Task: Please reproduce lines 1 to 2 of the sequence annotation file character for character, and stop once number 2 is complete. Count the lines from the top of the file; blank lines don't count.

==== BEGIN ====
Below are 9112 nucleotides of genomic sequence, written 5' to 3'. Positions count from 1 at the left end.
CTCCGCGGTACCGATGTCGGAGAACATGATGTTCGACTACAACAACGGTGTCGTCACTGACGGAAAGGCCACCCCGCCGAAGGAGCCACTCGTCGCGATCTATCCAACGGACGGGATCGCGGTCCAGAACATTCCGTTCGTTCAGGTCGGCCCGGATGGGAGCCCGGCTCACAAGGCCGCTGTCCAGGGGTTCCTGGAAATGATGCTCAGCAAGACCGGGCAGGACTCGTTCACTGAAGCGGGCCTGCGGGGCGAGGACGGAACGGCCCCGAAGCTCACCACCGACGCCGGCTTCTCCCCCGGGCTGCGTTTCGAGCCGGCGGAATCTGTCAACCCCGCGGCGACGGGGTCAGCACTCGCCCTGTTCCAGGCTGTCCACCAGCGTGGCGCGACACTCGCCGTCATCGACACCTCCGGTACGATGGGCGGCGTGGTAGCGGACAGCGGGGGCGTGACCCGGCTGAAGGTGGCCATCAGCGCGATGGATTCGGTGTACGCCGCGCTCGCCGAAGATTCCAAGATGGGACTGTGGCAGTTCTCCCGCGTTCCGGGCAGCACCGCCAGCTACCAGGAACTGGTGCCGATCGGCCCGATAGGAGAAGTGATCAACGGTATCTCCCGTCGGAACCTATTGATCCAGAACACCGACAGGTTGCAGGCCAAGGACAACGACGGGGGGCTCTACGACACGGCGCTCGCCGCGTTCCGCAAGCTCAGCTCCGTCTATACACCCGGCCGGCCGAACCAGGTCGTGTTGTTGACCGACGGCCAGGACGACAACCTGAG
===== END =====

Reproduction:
Below are 9112 nucleotides of genomic sequence, written 5' to 3'. Positions count from 1 at the left end.
CTCCGCGGTACCGATGTCGGAGAACATGATGTTCGACTACAACAACGGTGTCGTCACTGACGGAAAGGCCACCCCGCCGAAGGAGCCACTCGTCGCGATCTATCCAACGGACGGGATCGCGGTCCAGAACATTCCGTTCGTTCAGGTCGGCCCGGATGGGAGCCCGGCTCACAAGGCCGCTGTCCAGGGGTTCCTGGAAATGATGCTCAGCAAGACCGGGCAGGACTCGTTCACTGAAGCGGGCCTGCGGGGCGAGGACGGAACGGCCCCGAAGCTCACCACCGACGCCGGCTTCTCCCCCGGGCTGCGTTTCGAGCCGGCGGAATCTGTCAACCCCGCGGCGACGGGGTCAGCACTCGCCCTGTTCCAGGCTGTCCACCAGCGTGGCGCGACACTCGCCGTCATCGACACCTCCGGTACGATGGGCGGCGTGGTAGCGGACAGCGGGGGCGTGACCCGGCTGAAGGTGGCCATCAGCGCGATGGATTCGGTGTACGCCGCGCTCGCCGAAGATTCCAAGATGGGACTGTGGCAGTTCTCCCGCGTTCCGGGCAGCACCGCCAGCTACCAGGAACTGGTGCCGATCGGCCCGATAGGAGAAGTGATCAACGGTATCTCCCGTCGGAACCTATTGATCCAGAACACCGACAGGTTGCAGGCCAAGGACAACGACGGGGGGCTCTACGACACGGCGCTCGCCGCGTTCCGCAAGCTCAGCTCCGTCTATACACCCGGCCGGCCGAACCAGGTCGTGTTGTTGACCGACGGCCAGGACGACAACCTGAG